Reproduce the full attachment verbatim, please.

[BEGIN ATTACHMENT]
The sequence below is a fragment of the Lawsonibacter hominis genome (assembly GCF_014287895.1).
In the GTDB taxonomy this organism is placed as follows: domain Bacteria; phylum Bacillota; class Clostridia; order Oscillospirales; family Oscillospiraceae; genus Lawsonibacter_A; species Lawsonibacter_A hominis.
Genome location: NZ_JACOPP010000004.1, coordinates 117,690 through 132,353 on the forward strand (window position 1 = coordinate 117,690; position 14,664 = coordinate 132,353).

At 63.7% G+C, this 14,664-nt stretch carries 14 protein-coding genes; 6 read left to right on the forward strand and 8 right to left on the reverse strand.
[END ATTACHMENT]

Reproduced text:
The sequence below is a fragment of the Lawsonibacter hominis genome (assembly GCF_014287895.1).
In the GTDB taxonomy this organism is placed as follows: domain Bacteria; phylum Bacillota; class Clostridia; order Oscillospirales; family Oscillospiraceae; genus Lawsonibacter_A; species Lawsonibacter_A hominis.
Genome location: NZ_JACOPP010000004.1, coordinates 117,690 through 132,353 on the forward strand (window position 1 = coordinate 117,690; position 14,664 = coordinate 132,353).

At 63.7% G+C, this 14,664-nt stretch carries 14 protein-coding genes; 6 read left to right on the forward strand and 8 right to left on the reverse strand.